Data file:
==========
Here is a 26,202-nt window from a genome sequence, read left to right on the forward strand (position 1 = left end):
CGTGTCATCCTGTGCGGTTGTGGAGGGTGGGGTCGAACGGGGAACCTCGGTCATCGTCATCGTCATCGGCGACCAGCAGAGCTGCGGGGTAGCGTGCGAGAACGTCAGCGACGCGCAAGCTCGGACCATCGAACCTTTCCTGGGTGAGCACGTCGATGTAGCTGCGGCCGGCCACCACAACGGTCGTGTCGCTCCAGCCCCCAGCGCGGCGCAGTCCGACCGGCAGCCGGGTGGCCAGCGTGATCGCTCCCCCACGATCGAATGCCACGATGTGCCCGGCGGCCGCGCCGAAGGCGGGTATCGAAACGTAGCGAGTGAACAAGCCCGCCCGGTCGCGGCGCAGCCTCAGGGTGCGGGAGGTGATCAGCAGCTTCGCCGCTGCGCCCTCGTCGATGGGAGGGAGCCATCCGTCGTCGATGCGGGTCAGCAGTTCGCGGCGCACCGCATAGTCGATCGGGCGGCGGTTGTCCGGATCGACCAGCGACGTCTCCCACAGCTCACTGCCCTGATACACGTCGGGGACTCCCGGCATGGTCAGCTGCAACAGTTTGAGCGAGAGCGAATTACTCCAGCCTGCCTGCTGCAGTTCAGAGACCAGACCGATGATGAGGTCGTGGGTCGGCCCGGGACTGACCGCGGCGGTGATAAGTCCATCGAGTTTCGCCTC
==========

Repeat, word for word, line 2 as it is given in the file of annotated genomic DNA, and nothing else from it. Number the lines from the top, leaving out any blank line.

CGTGTCATCCTGTGCGGTTGTGGAGGGTGGGGTCGAACGGGGAACCTCGGTCATCGTCATCGTCATCGGCGACCAGCAGAGCTGCGGGGTAGCGTGCGAGAACGTCAGCGACGCGCAAGCTCGGACCATCGAACCTTTCCTGGGTGAGCACGTCGATGTAGCTGCGGCCGGCCACCACAACGGTCGTGTCGCTCCAGCCCCCAGCGCGGCGCAGTCCGACCGGCAGCCGGGTGGCCAGCGTGATCGCTCCCCCACGATCGAATGCCACGATGTGCCCGGCGGCCGCGCCGAAGGCGGGTATCGAAACGTAGCGAGTGAACAAGCCCGCCCGGTCGCGGCGCAGCCTCAGGGTGCGGGAGGTGATCAGCAGCTTCGCCGCTGCGCCCTCGTCGATGGGAGGGAGCCATCCGTCGTCGATGCGGGTCAGCAGTTCGCGGCGCACCGCATAGTCGATCGGGCGGCGGTTGTCCGGATCGACCAGCGACGTCTCCCACAGCTCACTGCCCTGATACACGTCGGGGACTCCCGGCATGGTCAGCTGCAACAGTTTGAGCGAGAGCGAATTACTCCAGCCTGCCTGCTGCAGTTCAGAGACCAGACCGATGATGAGGTCGTGGGTCGGCCCGGGACTGACCGCGGCGGTGATAAGTCCATCGAGTTTCGCCTC